Measles is a very contagious viral infection that causes a rash all over your body. Measles can lead to serious health problems such as pneumonia, and in rare cases, it can cause seizures or meningitis. Fortunately, there is a vaccine to protect against measles. Follow the links below to find WebMD's comprehensive coverage about how measles is contracted, what it looks like, how to treat it, and much more.
Is it possible to prevent encephalitis? Find out from the experts at WebMD.
Vaccines: A Safe Choice
Vaccine safety information from the experts at WebMD.
Help for Parents of Children With Hearing Loss
Here are tips on recognizing a hearing problem in your child and getting the assistance he or she needs.
Immunizations and Vaccines
Think you don't need immunization against infectious diseases? Think again. Learn why we -- and our children -- still need regular vaccinations.
How Your Vaccines are Approved
The American Academy of Pediatrics reports that each year up to 50,000 children and adults are hospitalized because of the virus, and that 20 to 40 people die from it.
Vaccine Linked to Autism?
Eric Gallup was a normally developing 15-month-old toddler living in Parsippany, New Jersey, when his parents took him for his first measles-mumps-rubella (MMR) vaccination in 1986. Shortly after he was vaccinated, they noticed changes in his behavior and ability to communicate. In 1989 he was diagnosed with autism.
Vaccines for Adults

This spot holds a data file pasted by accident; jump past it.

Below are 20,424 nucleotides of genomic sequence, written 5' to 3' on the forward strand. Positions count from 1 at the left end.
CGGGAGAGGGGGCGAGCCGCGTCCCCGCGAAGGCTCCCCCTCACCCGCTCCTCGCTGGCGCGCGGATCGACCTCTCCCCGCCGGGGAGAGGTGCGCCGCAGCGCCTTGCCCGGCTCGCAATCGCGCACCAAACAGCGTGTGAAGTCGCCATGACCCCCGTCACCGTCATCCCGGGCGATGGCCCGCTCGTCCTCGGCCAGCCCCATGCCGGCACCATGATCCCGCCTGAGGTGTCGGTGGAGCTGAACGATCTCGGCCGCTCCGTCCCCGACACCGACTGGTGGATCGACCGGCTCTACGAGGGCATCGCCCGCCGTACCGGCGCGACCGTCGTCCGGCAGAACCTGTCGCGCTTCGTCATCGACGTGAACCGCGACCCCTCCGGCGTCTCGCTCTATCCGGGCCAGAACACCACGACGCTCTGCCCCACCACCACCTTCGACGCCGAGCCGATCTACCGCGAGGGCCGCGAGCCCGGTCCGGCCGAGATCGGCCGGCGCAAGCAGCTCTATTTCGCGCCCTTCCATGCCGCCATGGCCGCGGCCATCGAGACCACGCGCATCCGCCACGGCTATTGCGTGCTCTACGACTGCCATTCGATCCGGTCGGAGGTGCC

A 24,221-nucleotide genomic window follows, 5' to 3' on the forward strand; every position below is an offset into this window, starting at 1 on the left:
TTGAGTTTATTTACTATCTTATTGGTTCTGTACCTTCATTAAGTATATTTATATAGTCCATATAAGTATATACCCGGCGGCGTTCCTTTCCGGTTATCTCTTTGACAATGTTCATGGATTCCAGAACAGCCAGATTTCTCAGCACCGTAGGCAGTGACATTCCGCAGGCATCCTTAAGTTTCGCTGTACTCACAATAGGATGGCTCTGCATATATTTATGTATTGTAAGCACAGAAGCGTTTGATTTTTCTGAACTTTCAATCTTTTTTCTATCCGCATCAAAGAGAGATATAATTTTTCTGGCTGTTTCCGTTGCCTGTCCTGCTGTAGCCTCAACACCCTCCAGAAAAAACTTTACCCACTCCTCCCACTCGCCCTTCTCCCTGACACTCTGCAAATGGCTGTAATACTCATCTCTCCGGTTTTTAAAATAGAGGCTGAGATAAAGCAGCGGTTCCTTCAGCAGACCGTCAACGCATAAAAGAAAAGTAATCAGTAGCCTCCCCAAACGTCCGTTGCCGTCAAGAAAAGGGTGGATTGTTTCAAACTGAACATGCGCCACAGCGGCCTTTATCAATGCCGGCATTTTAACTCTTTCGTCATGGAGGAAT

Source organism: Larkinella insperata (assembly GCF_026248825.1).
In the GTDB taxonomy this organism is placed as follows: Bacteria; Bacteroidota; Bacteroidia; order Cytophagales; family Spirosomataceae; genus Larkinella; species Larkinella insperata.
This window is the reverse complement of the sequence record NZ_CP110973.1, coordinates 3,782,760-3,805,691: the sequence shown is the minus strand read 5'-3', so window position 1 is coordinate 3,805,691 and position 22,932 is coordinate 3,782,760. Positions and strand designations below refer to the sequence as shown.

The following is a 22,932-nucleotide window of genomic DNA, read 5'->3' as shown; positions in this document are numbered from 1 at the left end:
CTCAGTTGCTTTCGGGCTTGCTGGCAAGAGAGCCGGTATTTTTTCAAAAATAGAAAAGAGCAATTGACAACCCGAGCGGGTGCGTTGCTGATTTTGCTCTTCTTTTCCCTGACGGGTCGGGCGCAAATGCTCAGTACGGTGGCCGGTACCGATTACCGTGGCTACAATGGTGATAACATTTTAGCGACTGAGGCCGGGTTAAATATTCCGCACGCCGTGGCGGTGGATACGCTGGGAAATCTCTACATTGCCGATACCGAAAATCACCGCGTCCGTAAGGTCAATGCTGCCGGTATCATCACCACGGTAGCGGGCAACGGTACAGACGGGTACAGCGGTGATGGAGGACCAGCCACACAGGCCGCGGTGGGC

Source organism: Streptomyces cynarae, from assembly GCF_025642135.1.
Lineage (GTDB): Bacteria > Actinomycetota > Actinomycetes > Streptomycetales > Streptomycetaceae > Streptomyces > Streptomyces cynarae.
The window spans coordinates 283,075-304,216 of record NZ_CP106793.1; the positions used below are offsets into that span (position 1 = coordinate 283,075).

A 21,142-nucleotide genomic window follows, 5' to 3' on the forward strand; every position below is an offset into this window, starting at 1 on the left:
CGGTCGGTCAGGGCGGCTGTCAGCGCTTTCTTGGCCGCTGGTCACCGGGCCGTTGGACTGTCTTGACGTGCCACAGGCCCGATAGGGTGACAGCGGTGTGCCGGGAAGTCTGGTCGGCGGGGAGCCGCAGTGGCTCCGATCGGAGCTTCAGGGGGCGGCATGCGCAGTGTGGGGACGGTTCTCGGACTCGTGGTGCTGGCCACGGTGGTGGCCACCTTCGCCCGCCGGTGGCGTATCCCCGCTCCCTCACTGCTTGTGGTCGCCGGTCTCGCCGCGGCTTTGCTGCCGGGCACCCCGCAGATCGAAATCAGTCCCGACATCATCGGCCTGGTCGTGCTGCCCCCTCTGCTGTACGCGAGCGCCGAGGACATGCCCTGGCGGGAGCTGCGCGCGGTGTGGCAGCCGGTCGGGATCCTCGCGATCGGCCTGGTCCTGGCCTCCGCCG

Are you up to date on your vaccines? Find out which ones you should be getting as an adult.
Adult Immunizations: Are You Protected?
The flu vaccine, tetanus boosters, hepatitis shots -- why adults still need vaccinations.
Slideshows & Images
Picture of Measles in an Adult
Measles. Erythematous flat papules, first appearing on the face and neck where they become confluent, spreading to the trunk and arms in 2 to 3 days where they remain discrete. Koplik spots on the buccal mucosa were also present. In contrast, rubella also first appears initially on the face but spreads to the trunk in 1 day.
Picture of Measles in a Child
Measles. This picture shows the “measly” appearance of a child who clearly feels miserable. The disease is brief and self-limited for most children, and the treatment is entirely supportive. The incidence of complications is higher, however, than in other childhood exanthems. Otitis media is the most common. Serious complications include bronchopneumonia and encephalitis, which may cause permanent neurologic damage. Subacute sclerosing panencephalitis is a late sequela of measles.
Picture of Rubella
Rubella. Petechiae on the hard palate of the same individual (Forchheimer's sign).